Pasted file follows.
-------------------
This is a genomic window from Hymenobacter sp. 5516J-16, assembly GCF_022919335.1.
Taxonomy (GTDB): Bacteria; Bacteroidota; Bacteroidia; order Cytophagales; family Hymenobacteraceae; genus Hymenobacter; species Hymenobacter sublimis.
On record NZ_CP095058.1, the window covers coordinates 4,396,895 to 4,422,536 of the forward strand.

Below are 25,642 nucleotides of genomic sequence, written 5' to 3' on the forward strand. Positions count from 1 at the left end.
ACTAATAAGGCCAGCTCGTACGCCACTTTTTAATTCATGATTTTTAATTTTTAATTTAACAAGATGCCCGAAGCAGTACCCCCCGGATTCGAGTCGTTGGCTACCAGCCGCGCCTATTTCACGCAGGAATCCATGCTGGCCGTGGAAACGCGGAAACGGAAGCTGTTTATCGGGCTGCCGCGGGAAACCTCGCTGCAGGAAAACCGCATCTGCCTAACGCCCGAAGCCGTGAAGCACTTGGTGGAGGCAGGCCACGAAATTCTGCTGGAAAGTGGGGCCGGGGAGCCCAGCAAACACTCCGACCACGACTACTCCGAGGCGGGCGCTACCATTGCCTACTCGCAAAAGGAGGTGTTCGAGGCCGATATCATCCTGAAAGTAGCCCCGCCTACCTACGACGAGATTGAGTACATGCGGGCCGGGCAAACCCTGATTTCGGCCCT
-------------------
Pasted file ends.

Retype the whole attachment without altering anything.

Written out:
This is a genomic window from Hymenobacter sp. 5516J-16, assembly GCF_022919335.1.
Taxonomy (GTDB): Bacteria; Bacteroidota; Bacteroidia; order Cytophagales; family Hymenobacteraceae; genus Hymenobacter; species Hymenobacter sublimis.
On record NZ_CP095058.1, the window covers coordinates 4,396,895 to 4,422,536 of the forward strand.

Below are 25,642 nucleotides of genomic sequence, written 5' to 3' on the forward strand. Positions count from 1 at the left end.
ACTAATAAGGCCAGCTCGTACGCCACTTTTTAATTCATGATTTTTAATTTTTAATTTAACAAGATGCCCGAAGCAGTACCCCCCGGATTCGAGTCGTTGGCTACCAGCCGCGCCTATTTCACGCAGGAATCCATGCTGGCCGTGGAAACGCGGAAACGGAAGCTGTTTATCGGGCTGCCGCGGGAAACCTCGCTGCAGGAAAACCGCATCTGCCTAACGCCCGAAGCCGTGAAGCACTTGGTGGAGGCAGGCCACGAAATTCTGCTGGAAAGTGGGGCCGGGGAGCCCAGCAAACACTCCGACCACGACTACTCCGAGGCGGGCGCTACCATTGCCTACTCGCAAAAGGAGGTGTTCGAGGCCGATATCATCCTGAAAGTAGCCCCGCCTACCTACGACGAGATTGAGTACATGCGGGCCGGGCAAACCCTGATTTCGGCCCT